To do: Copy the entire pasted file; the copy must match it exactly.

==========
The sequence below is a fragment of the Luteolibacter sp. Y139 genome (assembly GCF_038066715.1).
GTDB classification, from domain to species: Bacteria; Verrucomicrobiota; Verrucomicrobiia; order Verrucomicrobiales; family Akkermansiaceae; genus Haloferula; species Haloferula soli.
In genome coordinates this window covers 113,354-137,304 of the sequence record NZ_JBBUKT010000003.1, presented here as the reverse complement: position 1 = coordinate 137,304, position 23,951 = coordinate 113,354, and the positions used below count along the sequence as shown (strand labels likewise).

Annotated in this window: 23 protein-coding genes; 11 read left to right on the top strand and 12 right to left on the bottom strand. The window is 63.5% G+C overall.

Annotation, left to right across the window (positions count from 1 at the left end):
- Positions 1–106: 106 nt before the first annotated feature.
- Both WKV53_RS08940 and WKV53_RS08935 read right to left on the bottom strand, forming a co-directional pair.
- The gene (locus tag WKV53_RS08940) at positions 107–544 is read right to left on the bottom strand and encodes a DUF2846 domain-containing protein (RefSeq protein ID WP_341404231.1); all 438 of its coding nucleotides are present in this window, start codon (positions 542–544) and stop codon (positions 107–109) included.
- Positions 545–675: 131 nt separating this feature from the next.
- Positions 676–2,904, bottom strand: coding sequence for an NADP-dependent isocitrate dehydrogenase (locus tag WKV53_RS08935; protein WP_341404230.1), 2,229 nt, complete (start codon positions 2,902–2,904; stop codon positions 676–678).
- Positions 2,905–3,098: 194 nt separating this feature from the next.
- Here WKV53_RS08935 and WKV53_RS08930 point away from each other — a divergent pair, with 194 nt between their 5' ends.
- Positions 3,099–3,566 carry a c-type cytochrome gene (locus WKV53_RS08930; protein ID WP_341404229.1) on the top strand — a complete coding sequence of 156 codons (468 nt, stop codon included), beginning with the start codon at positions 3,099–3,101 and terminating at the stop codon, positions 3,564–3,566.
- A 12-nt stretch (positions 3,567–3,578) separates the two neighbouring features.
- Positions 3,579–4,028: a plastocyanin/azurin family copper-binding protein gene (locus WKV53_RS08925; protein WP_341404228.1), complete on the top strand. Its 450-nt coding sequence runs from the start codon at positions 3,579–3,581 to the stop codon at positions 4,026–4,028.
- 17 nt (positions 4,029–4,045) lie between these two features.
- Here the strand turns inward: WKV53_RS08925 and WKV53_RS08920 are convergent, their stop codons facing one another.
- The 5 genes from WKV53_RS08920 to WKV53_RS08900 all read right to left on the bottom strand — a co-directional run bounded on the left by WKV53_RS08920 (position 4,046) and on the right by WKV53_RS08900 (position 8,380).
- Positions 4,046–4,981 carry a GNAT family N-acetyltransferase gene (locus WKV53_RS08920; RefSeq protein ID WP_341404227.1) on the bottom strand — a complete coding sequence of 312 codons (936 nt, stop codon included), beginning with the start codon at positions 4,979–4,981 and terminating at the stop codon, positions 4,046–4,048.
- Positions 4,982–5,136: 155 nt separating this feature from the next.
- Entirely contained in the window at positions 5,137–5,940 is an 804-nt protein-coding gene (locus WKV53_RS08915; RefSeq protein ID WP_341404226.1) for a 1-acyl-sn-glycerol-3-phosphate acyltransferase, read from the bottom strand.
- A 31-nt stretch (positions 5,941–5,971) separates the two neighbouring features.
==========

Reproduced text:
The sequence below is a fragment of the Luteolibacter sp. Y139 genome (assembly GCF_038066715.1).
GTDB classification, from domain to species: Bacteria; Verrucomicrobiota; Verrucomicrobiia; order Verrucomicrobiales; family Akkermansiaceae; genus Haloferula; species Haloferula soli.
In genome coordinates this window covers 113,354-137,304 of the sequence record NZ_JBBUKT010000003.1, presented here as the reverse complement: position 1 = coordinate 137,304, position 23,951 = coordinate 113,354, and the positions used below count along the sequence as shown (strand labels likewise).

Annotated in this window: 23 protein-coding genes; 11 read left to right on the top strand and 12 right to left on the bottom strand. The window is 63.5% G+C overall.

Annotation, left to right across the window (positions count from 1 at the left end):
- Positions 1–106: 106 nt before the first annotated feature.
- Both WKV53_RS08940 and WKV53_RS08935 read right to left on the bottom strand, forming a co-directional pair.
- The gene (locus tag WKV53_RS08940) at positions 107–544 is read right to left on the bottom strand and encodes a DUF2846 domain-containing protein (RefSeq protein ID WP_341404231.1); all 438 of its coding nucleotides are present in this window, start codon (positions 542–544) and stop codon (positions 107–109) included.
- Positions 545–675: 131 nt separating this feature from the next.
- Positions 676–2,904, bottom strand: coding sequence for an NADP-dependent isocitrate dehydrogenase (locus tag WKV53_RS08935; protein WP_341404230.1), 2,229 nt, complete (start codon positions 2,902–2,904; stop codon positions 676–678).
- Positions 2,905–3,098: 194 nt separating this feature from the next.
- Here WKV53_RS08935 and WKV53_RS08930 point away from each other — a divergent pair, with 194 nt between their 5' ends.
- Positions 3,099–3,566 carry a c-type cytochrome gene (locus WKV53_RS08930; protein ID WP_341404229.1) on the top strand — a complete coding sequence of 156 codons (468 nt, stop codon included), beginning with the start codon at positions 3,099–3,101 and terminating at the stop codon, positions 3,564–3,566.
- A 12-nt stretch (positions 3,567–3,578) separates the two neighbouring features.
- Positions 3,579–4,028: a plastocyanin/azurin family copper-binding protein gene (locus WKV53_RS08925; protein WP_341404228.1), complete on the top strand. Its 450-nt coding sequence runs from the start codon at positions 3,579–3,581 to the stop codon at positions 4,026–4,028.
- 17 nt (positions 4,029–4,045) lie between these two features.
- Here the strand turns inward: WKV53_RS08925 and WKV53_RS08920 are convergent, their stop codons facing one another.
- The 5 genes from WKV53_RS08920 to WKV53_RS08900 all read right to left on the bottom strand — a co-directional run bounded on the left by WKV53_RS08920 (position 4,046) and on the right by WKV53_RS08900 (position 8,380).
- Positions 4,046–4,981 carry a GNAT family N-acetyltransferase gene (locus WKV53_RS08920; RefSeq protein ID WP_341404227.1) on the bottom strand — a complete coding sequence of 312 codons (936 nt, stop codon included), beginning with the start codon at positions 4,979–4,981 and terminating at the stop codon, positions 4,046–4,048.
- Positions 4,982–5,136: 155 nt separating this feature from the next.
- Entirely contained in the window at positions 5,137–5,940 is an 804-nt protein-coding gene (locus WKV53_RS08915; RefSeq protein ID WP_341404226.1) for a 1-acyl-sn-glycerol-3-phosphate acyltransferase, read from the bottom strand.
- A 31-nt stretch (positions 5,941–5,971) separates the two neighbouring features.